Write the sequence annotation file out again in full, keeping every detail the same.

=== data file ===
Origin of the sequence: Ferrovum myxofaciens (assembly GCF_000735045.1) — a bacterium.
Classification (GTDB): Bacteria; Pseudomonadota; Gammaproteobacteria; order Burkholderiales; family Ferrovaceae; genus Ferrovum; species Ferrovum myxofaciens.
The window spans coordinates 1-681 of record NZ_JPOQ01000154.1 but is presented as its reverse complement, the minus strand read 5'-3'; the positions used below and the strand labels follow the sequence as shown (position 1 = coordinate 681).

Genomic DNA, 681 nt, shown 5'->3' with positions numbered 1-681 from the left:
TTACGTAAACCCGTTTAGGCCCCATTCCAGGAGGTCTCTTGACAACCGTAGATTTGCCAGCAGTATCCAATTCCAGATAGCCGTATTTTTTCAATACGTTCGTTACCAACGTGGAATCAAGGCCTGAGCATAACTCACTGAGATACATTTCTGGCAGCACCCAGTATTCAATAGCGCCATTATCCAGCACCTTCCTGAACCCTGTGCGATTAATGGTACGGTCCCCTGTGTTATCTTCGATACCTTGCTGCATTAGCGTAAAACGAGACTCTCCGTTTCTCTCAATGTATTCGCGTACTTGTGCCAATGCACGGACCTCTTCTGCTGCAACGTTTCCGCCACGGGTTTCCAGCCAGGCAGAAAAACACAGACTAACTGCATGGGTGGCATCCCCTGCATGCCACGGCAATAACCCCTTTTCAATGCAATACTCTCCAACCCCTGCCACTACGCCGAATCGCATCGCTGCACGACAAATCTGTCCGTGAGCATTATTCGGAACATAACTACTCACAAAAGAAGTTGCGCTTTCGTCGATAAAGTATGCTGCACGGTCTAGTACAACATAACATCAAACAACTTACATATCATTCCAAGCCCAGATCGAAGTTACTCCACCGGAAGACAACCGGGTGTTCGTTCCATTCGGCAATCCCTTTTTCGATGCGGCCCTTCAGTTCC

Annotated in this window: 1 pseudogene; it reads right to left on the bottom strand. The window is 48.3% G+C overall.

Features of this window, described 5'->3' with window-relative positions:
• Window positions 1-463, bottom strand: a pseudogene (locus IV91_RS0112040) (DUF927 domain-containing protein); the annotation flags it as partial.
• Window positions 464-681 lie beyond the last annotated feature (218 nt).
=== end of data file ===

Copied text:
Origin of the sequence: Ferrovum myxofaciens (assembly GCF_000735045.1) — a bacterium.
Classification (GTDB): Bacteria; Pseudomonadota; Gammaproteobacteria; order Burkholderiales; family Ferrovaceae; genus Ferrovum; species Ferrovum myxofaciens.
The window spans coordinates 1-681 of record NZ_JPOQ01000154.1 but is presented as its reverse complement, the minus strand read 5'-3'; the positions used below and the strand labels follow the sequence as shown (position 1 = coordinate 681).

Genomic DNA, 681 nt, shown 5'->3' with positions numbered 1-681 from the left:
TTACGTAAACCCGTTTAGGCCCCATTCCAGGAGGTCTCTTGACAACCGTAGATTTGCCAGCAGTATCCAATTCCAGATAGCCGTATTTTTTCAATACGTTCGTTACCAACGTGGAATCAAGGCCTGAGCATAACTCACTGAGATACATTTCTGGCAGCACCCAGTATTCAATAGCGCCATTATCCAGCACCTTCCTGAACCCTGTGCGATTAATGGTACGGTCCCCTGTGTTATCTTCGATACCTTGCTGCATTAGCGTAAAACGAGACTCTCCGTTTCTCTCAATGTATTCGCGTACTTGTGCCAATGCACGGACCTCTTCTGCTGCAACGTTTCCGCCACGGGTTTCCAGCCAGGCAGAAAAACACAGACTAACTGCATGGGTGGCATCCCCTGCATGCCACGGCAATAACCCCTTTTCAATGCAATACTCTCCAACCCCTGCCACTACGCCGAATCGCATCGCTGCACGACAAATCTGTCCGTGAGCATTATTCGGAACATAACTACTCACAAAAGAAGTTGCGCTTTCGTCGATAAAGTATGCTGCACGGTCTAGTACAACATAACATCAAACAACTTACATATCATTCCAAGCCCAGATCGAAGTTACTCCACCGGAAGACAACCGGGTGTTCGTTCCATTCGGCAATCCCTTTTTCGATGCGGCCCTTCAGTTCC

Annotated in this window: 1 pseudogene; it reads right to left on the bottom strand. The window is 48.3% G+C overall.

Features of this window, described 5'->3' with window-relative positions:
• Window positions 1-463, bottom strand: a pseudogene (locus IV91_RS0112040) (DUF927 domain-containing protein); the annotation flags it as partial.
• Window positions 464-681 lie beyond the last annotated feature (218 nt).